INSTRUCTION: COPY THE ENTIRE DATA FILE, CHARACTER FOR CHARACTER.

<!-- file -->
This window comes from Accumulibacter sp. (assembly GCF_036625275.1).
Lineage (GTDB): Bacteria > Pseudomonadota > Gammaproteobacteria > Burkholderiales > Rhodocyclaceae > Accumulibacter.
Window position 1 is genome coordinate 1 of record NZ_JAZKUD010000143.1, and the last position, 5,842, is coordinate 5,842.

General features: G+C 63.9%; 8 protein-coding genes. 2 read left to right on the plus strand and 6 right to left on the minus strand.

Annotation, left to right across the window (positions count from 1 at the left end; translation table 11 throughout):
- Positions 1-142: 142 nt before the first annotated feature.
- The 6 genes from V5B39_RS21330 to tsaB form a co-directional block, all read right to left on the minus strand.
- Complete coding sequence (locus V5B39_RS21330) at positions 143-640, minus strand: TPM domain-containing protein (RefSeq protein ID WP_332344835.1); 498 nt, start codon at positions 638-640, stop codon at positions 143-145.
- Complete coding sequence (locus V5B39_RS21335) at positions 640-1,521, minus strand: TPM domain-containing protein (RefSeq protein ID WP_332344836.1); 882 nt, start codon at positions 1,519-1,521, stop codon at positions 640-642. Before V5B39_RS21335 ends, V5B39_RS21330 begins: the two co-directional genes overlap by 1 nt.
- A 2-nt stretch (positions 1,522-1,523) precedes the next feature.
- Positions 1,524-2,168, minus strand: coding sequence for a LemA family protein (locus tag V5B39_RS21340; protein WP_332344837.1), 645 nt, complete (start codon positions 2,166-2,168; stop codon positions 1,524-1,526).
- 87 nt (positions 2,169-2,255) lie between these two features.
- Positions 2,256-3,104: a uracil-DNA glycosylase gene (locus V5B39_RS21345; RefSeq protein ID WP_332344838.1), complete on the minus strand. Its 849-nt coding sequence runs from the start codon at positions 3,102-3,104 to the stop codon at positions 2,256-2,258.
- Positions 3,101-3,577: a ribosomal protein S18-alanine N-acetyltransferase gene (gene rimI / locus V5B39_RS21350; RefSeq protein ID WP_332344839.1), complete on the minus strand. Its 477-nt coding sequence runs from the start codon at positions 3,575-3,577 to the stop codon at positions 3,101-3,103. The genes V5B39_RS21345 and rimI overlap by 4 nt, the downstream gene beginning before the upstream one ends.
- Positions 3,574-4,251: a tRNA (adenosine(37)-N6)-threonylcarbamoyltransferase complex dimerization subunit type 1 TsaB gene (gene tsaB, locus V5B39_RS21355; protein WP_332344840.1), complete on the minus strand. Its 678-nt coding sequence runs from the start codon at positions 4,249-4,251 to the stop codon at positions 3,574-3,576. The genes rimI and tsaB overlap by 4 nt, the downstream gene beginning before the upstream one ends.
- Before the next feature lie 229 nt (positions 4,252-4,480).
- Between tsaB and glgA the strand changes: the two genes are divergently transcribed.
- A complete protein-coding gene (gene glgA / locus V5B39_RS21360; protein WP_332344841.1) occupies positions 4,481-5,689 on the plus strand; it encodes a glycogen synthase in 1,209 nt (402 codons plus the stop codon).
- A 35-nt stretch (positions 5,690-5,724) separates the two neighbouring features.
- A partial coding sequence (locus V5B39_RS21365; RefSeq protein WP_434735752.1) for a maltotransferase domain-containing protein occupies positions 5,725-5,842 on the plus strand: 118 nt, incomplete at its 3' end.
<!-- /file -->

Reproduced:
This window comes from Accumulibacter sp. (assembly GCF_036625275.1).
Lineage (GTDB): Bacteria > Pseudomonadota > Gammaproteobacteria > Burkholderiales > Rhodocyclaceae > Accumulibacter.
Window position 1 is genome coordinate 1 of record NZ_JAZKUD010000143.1, and the last position, 5,842, is coordinate 5,842.

General features: G+C 63.9%; 8 protein-coding genes. 2 read left to right on the plus strand and 6 right to left on the minus strand.

Annotation, left to right across the window (positions count from 1 at the left end; translation table 11 throughout):
- Positions 1-142: 142 nt before the first annotated feature.
- The 6 genes from V5B39_RS21330 to tsaB form a co-directional block, all read right to left on the minus strand.
- Complete coding sequence (locus V5B39_RS21330) at positions 143-640, minus strand: TPM domain-containing protein (RefSeq protein ID WP_332344835.1); 498 nt, start codon at positions 638-640, stop codon at positions 143-145.
- Complete coding sequence (locus V5B39_RS21335) at positions 640-1,521, minus strand: TPM domain-containing protein (RefSeq protein ID WP_332344836.1); 882 nt, start codon at positions 1,519-1,521, stop codon at positions 640-642. Before V5B39_RS21335 ends, V5B39_RS21330 begins: the two co-directional genes overlap by 1 nt.
- A 2-nt stretch (positions 1,522-1,523) precedes the next feature.
- Positions 1,524-2,168, minus strand: coding sequence for a LemA family protein (locus tag V5B39_RS21340; protein WP_332344837.1), 645 nt, complete (start codon positions 2,166-2,168; stop codon positions 1,524-1,526).
- 87 nt (positions 2,169-2,255) lie between these two features.
- Positions 2,256-3,104: a uracil-DNA glycosylase gene (locus V5B39_RS21345; RefSeq protein ID WP_332344838.1), complete on the minus strand. Its 849-nt coding sequence runs from the start codon at positions 3,102-3,104 to the stop codon at positions 2,256-2,258.
- Positions 3,101-3,577: a ribosomal protein S18-alanine N-acetyltransferase gene (gene rimI / locus V5B39_RS21350; RefSeq protein ID WP_332344839.1), complete on the minus strand. Its 477-nt coding sequence runs from the start codon at positions 3,575-3,577 to the stop codon at positions 3,101-3,103. The genes V5B39_RS21345 and rimI overlap by 4 nt, the downstream gene beginning before the upstream one ends.
- Positions 3,574-4,251: a tRNA (adenosine(37)-N6)-threonylcarbamoyltransferase complex dimerization subunit type 1 TsaB gene (gene tsaB, locus V5B39_RS21355; protein WP_332344840.1), complete on the minus strand. Its 678-nt coding sequence runs from the start codon at positions 4,249-4,251 to the stop codon at positions 3,574-3,576. The genes rimI and tsaB overlap by 4 nt, the downstream gene beginning before the upstream one ends.
- Before the next feature lie 229 nt (positions 4,252-4,480).
- Between tsaB and glgA the strand changes: the two genes are divergently transcribed.
- A complete protein-coding gene (gene glgA / locus V5B39_RS21360; protein WP_332344841.1) occupies positions 4,481-5,689 on the plus strand; it encodes a glycogen synthase in 1,209 nt (402 codons plus the stop codon).
- A 35-nt stretch (positions 5,690-5,724) separates the two neighbouring features.
- A partial coding sequence (locus V5B39_RS21365; RefSeq protein WP_434735752.1) for a maltotransferase domain-containing protein occupies positions 5,725-5,842 on the plus strand: 118 nt, incomplete at its 3' end.